Manually inspecting and changing each file on even a small site is tedious and often cost-prohibitive. It is much more effective to let the computer do the work by searching for mistakes and, when possible, automatically fixing them. A number of tools support this, including command-line tools such as grep, egrep, and sed; text editors such as jEdit, BBEdit, TextPad, and PSPad; and programming languages such as Java, Perl, and PHP. All these tools provide a specialized search syntax known as regular expressions. Although there are small differences from one tool to the next, the basic regular expression syntax is much the same.
For purposes of illustration, I’m going to use the jEdit text editor as my search and replace tool in this section. I chose it because it provides pretty much all the features you need, it has a reasonable GUI, it’s open source, and it’s written in Java, so it runs on essentially any platform you’re likely to want. You can download a copy from http://jedit.org/.
However, the techniques I’m showing here are by no means limited to that one editor. In my work, I normally use BBEdit instead because it has a slightly nicer interface. However, it’s payware and only runs on the Mac. There are numerous other choices. If you prefer a different program, by all means use it. What you’ll need are:
- Full regular expression search and replace
- The ability to recursively search a directory
- The ability to filter the files you search
- A tool that shows you what it has changed, but does not require you to manually approve each change
- Automatic recognition of different character encodings and line-ending conventions
Any tool that meets these criteria should be sufficient.
The first goal of a regular expression is to find things that may be wrong. For example, I recently noticed that I had mistyped some dates as 20066 instead of 2006 in one of my files. That’s an error that’s likely to have happened more than once, so I checked for it by searching for that string.
In jEdit, you perform a multifile search using the Search/Search in Directory menu item. Selecting this menu item brings up the dialog shown in Figure 2.6. This is normally configured more or less as shown here.
- The string you’re searching for (the target string) goes in the first text field.
- The string that will replace the target string goes in the second text field. Here I’m just going to find, not replace, so I haven’t entered a replacement string.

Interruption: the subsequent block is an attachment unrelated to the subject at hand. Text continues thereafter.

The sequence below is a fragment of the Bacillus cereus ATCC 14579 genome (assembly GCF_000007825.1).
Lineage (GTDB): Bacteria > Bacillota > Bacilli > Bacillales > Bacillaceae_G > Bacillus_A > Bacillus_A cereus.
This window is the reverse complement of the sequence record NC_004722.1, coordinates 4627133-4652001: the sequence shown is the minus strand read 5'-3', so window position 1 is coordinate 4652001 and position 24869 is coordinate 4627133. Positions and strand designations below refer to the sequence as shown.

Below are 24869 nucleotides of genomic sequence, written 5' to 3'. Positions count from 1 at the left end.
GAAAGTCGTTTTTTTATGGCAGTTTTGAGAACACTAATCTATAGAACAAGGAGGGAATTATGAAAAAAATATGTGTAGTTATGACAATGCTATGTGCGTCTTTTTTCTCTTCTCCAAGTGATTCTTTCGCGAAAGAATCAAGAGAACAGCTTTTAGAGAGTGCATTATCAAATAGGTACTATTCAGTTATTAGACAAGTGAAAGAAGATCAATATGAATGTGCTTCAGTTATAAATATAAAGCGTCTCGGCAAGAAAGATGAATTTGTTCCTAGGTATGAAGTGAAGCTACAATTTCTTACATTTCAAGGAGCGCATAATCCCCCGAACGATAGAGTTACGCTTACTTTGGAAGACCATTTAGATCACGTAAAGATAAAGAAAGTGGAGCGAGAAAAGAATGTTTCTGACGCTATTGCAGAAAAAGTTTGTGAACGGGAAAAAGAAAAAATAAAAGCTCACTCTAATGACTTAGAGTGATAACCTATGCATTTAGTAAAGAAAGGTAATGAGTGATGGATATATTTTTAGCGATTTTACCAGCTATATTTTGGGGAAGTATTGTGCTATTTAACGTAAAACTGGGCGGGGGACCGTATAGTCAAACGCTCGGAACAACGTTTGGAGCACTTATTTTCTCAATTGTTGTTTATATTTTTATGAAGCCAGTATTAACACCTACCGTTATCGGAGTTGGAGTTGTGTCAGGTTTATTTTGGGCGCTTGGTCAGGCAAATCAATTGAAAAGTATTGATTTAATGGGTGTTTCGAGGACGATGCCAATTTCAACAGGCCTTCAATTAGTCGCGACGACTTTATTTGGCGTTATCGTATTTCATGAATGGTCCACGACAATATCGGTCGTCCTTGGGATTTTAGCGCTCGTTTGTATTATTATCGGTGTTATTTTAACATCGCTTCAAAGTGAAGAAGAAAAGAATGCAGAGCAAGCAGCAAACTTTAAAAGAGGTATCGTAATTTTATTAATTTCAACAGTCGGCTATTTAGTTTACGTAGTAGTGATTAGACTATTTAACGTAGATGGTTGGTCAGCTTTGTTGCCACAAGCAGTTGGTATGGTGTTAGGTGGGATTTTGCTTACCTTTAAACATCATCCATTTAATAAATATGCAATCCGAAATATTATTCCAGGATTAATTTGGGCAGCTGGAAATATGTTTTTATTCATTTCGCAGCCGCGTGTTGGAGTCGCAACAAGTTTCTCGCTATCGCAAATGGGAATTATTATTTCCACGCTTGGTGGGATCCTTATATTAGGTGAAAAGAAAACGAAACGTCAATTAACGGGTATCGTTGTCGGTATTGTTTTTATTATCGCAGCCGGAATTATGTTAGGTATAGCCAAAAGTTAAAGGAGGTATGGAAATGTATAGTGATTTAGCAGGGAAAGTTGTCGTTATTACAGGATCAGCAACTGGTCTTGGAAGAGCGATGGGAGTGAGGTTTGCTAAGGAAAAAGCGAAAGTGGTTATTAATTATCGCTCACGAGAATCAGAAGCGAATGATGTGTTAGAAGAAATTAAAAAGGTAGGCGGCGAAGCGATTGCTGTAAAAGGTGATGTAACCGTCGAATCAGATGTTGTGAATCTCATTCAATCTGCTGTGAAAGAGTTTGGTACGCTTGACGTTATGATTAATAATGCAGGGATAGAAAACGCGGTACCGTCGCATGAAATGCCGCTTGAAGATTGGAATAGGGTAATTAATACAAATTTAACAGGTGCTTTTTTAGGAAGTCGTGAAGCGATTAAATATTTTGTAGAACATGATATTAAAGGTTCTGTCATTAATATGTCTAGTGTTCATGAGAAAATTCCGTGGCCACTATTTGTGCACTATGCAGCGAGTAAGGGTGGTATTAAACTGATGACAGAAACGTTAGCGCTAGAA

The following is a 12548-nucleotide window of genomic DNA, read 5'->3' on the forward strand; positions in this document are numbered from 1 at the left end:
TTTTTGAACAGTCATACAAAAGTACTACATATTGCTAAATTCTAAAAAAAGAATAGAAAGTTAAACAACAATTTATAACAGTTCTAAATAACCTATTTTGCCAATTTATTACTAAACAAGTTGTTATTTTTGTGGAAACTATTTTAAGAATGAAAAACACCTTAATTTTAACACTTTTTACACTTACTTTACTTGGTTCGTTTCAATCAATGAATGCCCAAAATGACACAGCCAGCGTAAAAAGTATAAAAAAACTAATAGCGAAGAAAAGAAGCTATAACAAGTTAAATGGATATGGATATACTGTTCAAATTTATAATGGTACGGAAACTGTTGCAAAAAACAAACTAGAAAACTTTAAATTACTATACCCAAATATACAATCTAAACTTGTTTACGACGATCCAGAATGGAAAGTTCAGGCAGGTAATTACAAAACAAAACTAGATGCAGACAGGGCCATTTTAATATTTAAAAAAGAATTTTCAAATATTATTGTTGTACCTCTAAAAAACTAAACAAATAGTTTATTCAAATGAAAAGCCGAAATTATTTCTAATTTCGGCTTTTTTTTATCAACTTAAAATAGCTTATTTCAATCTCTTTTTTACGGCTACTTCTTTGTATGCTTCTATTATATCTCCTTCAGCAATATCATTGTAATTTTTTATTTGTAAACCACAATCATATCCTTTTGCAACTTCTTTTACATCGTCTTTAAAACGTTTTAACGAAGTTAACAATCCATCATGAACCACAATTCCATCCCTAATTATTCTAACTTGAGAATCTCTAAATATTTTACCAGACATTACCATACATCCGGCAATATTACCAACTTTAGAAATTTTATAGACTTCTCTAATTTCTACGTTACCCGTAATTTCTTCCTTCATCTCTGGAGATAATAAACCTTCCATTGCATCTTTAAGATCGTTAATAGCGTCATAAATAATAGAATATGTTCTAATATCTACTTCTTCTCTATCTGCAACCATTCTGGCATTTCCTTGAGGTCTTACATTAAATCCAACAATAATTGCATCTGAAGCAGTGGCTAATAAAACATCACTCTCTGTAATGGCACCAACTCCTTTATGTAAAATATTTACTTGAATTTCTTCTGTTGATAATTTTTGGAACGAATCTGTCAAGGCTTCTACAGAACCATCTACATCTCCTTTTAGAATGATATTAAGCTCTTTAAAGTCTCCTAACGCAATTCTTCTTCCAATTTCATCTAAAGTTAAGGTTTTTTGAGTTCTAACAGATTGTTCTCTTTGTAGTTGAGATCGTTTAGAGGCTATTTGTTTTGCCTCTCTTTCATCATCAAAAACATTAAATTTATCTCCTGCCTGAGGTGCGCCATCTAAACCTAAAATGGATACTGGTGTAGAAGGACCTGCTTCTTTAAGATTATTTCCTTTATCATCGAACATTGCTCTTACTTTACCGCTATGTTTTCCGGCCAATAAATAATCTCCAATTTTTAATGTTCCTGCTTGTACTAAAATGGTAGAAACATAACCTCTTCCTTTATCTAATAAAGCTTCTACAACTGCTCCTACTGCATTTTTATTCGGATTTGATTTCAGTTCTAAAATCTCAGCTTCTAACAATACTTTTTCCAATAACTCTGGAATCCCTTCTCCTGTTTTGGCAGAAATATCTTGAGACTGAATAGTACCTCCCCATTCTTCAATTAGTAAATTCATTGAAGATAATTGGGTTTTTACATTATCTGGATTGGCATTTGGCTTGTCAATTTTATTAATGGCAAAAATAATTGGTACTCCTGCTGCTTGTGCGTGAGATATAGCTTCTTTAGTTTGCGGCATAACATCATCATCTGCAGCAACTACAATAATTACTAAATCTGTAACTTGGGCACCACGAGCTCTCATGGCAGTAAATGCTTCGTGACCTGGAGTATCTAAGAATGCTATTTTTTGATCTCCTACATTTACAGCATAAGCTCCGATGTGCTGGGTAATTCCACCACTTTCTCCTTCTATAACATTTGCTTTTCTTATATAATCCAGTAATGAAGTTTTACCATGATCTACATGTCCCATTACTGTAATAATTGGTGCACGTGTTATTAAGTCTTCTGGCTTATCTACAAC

- The Directory radio button is checked to indicate that you’re going to search multiple files. You can also search just in the current file, or even the current selection.
- The filter is set to *.html to search only those files that end in .html. You can modify this to search different kinds of or subsets of files. For instance, I often want to search only my old news files, which are named news2000.html, news2001.html, news2002.html, and so on. In that case, I would set the filter to news2.*html. I could search even older files including news1999.html by rewriting the filter regular expression in a form such as news\d\d\d\d.html.
- I specify the directory where I’ve stored my local copy of the files I’m searching. In my case, this is /Users/elharo/Cafe au Lait/javafaq.
- “Search subdirectories” is checked. If it weren’t, jEdit would search only the javafaq directory, but not any directories that directory contains.
- “Keep dialog” is checked. This keeps the dialog box open after the search is completed.
- “Ignore case” is checked. This will allow the regular expression to match regardless of case. This isn’t always what you want, but more often than not it is.
- “Regular expressions” is checked. You don’t need to check this when you’re only searching for a constant string, as here. However, most searches are more complex than that.
- HyperSearch is checked. This will bring up a window showing all matches, rather than just finding the next match.
Figure 2.6: jEdit multifile search
Fortunately, that particular problem seems to have been isolated. However, I also recently noticed another, more serious problem. For some unknown reason, I somehow had managed to write links with double equals signs, as shown here, throughout one of my sites:
<a href=="../../index.html">Cafe au Lait</a>
Consequently, links were breaking all over the place. The first step was to find out how broad the problem was. In this case, the mistaken string was constant, and was unlikely to appear in correct text, so it was easy to search for. This problem turned up 4,475 times in 476 files, as shown in the HyperSearch results in Figure 2.7.
Figure 2.7: jEdit search results